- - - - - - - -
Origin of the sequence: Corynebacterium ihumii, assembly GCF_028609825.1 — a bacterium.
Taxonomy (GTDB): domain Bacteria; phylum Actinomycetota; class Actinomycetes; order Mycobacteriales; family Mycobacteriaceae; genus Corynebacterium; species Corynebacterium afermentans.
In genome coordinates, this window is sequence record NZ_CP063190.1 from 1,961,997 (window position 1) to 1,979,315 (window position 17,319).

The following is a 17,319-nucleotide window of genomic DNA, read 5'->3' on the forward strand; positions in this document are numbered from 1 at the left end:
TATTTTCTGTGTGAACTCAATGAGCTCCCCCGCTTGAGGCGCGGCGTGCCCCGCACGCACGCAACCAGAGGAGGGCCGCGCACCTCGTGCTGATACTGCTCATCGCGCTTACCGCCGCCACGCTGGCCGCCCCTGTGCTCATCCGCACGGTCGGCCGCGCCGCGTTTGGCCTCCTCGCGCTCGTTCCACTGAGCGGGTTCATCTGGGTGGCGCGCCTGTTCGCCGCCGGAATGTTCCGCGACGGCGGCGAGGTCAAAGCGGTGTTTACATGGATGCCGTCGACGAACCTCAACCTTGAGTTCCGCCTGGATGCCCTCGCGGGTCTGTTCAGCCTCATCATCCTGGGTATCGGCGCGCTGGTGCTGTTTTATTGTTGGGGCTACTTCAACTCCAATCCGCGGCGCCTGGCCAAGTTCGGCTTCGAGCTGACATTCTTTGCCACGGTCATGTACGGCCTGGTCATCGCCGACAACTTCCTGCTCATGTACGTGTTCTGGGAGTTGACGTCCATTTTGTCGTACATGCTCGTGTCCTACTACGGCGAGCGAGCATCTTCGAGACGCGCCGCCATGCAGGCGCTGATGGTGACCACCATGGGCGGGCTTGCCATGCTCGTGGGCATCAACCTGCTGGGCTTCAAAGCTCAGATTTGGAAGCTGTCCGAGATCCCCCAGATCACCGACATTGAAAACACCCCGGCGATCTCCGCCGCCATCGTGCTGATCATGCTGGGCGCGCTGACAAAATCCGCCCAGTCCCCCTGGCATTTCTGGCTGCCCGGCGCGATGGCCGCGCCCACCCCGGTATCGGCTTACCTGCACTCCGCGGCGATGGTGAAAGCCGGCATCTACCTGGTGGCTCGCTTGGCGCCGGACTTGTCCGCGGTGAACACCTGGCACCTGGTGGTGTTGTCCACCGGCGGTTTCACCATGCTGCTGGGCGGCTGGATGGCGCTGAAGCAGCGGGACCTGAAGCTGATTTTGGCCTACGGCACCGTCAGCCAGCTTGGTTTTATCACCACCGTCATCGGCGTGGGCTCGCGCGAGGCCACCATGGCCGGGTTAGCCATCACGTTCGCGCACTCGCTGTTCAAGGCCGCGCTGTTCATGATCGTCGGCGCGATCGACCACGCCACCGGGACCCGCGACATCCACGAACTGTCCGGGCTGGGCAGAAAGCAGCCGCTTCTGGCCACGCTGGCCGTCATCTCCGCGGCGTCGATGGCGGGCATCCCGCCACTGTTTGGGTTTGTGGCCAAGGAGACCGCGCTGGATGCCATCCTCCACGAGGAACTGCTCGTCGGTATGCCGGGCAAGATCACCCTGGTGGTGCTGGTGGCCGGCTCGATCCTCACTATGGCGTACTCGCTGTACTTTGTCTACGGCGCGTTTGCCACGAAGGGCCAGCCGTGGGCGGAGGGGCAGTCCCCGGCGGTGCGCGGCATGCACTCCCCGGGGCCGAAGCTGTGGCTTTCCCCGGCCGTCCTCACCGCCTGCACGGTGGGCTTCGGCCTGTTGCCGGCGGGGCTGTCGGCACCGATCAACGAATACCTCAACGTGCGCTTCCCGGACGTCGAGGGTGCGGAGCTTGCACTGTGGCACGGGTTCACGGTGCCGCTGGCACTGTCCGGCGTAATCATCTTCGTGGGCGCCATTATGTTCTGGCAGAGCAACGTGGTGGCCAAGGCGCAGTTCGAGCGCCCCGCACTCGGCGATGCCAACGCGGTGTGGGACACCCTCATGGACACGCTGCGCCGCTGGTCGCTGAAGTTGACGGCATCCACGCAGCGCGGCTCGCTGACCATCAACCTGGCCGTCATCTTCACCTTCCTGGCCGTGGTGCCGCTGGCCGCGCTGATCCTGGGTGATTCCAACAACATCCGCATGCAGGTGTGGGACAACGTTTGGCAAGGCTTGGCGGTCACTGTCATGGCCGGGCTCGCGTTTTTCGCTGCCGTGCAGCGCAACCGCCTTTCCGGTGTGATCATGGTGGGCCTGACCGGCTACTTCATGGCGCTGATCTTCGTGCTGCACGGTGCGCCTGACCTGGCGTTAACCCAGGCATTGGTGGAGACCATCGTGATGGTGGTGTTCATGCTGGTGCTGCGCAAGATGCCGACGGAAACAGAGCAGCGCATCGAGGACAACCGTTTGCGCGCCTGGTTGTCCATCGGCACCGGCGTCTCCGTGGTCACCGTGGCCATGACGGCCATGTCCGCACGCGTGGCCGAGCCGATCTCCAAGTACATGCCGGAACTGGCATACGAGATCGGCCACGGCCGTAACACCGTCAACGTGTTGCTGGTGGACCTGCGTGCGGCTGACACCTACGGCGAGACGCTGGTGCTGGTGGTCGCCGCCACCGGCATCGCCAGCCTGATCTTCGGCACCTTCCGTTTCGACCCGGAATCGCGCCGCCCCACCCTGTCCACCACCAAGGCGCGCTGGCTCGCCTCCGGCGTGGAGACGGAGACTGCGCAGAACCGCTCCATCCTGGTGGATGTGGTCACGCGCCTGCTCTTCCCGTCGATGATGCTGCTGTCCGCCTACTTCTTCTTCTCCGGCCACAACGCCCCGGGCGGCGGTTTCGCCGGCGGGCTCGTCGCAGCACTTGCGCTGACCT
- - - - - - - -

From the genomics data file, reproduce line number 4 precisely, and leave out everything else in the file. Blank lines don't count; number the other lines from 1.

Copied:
The following is a 17,319-nucleotide window of genomic DNA, read 5'->3' on the forward strand; positions in this document are numbered from 1 at the left end: